The first few days is the critical phase for diagnosis because it immediately determines the management and time frames for full recovery:
If you don’t have a good working diagnosis, none of these questions can be answered.
While there isn’t any hard evidence to back this up, the issue of whether the athlete can reasonably weight-bear during the first week seems to be critical in establishing whether any of the four ‘nasties’ discussed below has occurred. This is because for the foot not to be able to stand simple weight- bearing implies that the weight-bearing surface and/or the stability mechanisms of the ankle must have been severely compromised.
This, therefore, is your first key diagnostic and management judgement: if it is painful to weight-bear on the foot in the first week, significant damage has occurred. The athlete needs to be non-weight bearing, on crutches, to the level that ensures there is no pain.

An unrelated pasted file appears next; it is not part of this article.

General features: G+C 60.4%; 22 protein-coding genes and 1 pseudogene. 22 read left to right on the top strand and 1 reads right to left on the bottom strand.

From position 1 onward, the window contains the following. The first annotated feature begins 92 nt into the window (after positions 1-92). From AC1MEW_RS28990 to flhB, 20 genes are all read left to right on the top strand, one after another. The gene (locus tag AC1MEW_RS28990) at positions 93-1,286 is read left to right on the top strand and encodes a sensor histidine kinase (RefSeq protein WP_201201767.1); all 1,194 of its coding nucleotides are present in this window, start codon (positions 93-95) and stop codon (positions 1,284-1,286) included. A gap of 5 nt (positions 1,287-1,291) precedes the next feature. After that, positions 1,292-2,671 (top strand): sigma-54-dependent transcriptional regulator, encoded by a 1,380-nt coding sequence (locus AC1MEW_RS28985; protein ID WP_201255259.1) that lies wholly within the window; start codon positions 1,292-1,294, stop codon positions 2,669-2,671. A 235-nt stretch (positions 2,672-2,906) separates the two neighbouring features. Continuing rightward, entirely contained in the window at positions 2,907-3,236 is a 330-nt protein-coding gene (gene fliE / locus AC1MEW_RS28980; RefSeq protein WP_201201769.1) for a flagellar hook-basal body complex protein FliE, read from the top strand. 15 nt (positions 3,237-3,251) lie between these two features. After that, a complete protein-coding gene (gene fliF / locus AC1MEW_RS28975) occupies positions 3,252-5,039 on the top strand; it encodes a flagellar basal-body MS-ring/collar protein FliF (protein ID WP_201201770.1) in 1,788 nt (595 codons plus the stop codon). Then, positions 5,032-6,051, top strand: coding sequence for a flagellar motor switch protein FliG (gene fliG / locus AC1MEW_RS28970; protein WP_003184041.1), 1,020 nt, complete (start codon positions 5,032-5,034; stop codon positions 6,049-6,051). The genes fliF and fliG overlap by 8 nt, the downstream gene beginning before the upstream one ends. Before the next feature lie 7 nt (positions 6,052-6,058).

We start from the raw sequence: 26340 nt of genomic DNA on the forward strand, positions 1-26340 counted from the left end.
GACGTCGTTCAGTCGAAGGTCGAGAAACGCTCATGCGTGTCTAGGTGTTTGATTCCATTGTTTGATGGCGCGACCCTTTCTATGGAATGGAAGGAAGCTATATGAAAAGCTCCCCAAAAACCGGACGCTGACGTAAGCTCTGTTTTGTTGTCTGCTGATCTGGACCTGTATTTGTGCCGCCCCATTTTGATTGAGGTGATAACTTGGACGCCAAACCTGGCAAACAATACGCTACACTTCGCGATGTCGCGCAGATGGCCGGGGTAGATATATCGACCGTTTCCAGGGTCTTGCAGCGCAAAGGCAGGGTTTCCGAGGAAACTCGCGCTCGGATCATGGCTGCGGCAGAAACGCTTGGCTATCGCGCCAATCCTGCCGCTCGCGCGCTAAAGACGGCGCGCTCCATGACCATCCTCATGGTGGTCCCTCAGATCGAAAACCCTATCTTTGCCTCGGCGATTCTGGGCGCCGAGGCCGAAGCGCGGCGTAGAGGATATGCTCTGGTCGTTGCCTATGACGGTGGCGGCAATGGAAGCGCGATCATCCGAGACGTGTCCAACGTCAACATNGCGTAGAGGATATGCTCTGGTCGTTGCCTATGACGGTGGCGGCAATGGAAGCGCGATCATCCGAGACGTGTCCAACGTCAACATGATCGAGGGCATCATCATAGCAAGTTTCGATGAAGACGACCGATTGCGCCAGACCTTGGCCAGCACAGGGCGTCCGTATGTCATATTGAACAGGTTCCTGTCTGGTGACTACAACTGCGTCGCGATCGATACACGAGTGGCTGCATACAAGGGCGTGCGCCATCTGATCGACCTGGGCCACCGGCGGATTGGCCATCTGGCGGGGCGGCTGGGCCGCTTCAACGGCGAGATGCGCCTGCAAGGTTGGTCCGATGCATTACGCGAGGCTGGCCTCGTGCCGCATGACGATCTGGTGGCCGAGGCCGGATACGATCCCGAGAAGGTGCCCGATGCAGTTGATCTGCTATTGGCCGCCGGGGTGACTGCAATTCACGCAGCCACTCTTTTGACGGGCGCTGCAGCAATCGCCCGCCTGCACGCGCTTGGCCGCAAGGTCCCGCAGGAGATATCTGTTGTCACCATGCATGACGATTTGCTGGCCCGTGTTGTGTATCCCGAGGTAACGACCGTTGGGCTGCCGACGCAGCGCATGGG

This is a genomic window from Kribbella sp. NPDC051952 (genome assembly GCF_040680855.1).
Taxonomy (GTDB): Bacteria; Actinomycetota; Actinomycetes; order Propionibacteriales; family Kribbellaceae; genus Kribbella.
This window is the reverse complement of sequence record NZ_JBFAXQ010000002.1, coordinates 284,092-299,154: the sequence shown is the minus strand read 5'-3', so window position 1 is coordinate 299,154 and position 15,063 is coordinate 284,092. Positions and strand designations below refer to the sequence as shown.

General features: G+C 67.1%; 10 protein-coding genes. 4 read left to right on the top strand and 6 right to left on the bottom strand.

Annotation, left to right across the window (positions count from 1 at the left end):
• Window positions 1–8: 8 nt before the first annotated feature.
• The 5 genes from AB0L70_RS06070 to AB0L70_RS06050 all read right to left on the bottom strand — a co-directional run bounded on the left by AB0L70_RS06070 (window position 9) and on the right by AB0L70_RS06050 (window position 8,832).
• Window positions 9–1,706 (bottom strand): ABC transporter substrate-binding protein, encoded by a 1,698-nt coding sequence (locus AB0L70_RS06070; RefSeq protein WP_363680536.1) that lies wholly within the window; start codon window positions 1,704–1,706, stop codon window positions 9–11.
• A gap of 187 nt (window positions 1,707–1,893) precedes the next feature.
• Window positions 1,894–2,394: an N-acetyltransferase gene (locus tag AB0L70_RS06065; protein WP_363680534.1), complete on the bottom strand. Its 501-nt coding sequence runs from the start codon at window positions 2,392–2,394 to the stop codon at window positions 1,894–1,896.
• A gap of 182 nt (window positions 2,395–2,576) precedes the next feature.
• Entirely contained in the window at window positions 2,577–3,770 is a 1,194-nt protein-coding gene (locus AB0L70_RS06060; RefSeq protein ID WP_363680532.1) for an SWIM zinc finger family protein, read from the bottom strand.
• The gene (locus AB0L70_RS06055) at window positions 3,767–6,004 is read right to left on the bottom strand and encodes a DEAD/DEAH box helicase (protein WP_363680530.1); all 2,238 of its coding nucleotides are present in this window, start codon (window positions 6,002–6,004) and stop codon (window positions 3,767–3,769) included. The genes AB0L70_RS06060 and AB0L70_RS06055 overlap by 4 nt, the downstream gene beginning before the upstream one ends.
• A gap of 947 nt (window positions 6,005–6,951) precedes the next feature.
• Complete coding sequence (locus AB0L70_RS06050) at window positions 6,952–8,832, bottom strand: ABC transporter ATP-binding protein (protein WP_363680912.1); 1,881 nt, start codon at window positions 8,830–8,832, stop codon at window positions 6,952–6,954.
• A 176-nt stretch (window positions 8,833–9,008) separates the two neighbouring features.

The option of soft-casting the ankle to hold it still will often need to be considered to achieve complete immobilisation. Any negative secondary effects of non-weight bearing for a week will be far outweighed by further damage caused by painful weight bearing.
From non-weight bearing, you will need to take the client conservatively through each new progression:
Delay each new step rather than re- aggravate the symptoms. Put the client in the water to practise each successive stage to reduce body weight and rehearse technique. A good idea is to use weight scales to objectify the graduated weight-bearing increases: stand them next to the scales and get them to load to 10kg and listen to how their ankle feels; that may be all they do for the first few days: holding that same level of pressure for 10 seconds, and repeating for 5-10 reps. The action must be pain-free.
There are four main types of primary damage that may in isolation or in combination prevent reasonable weight bearing in the first week.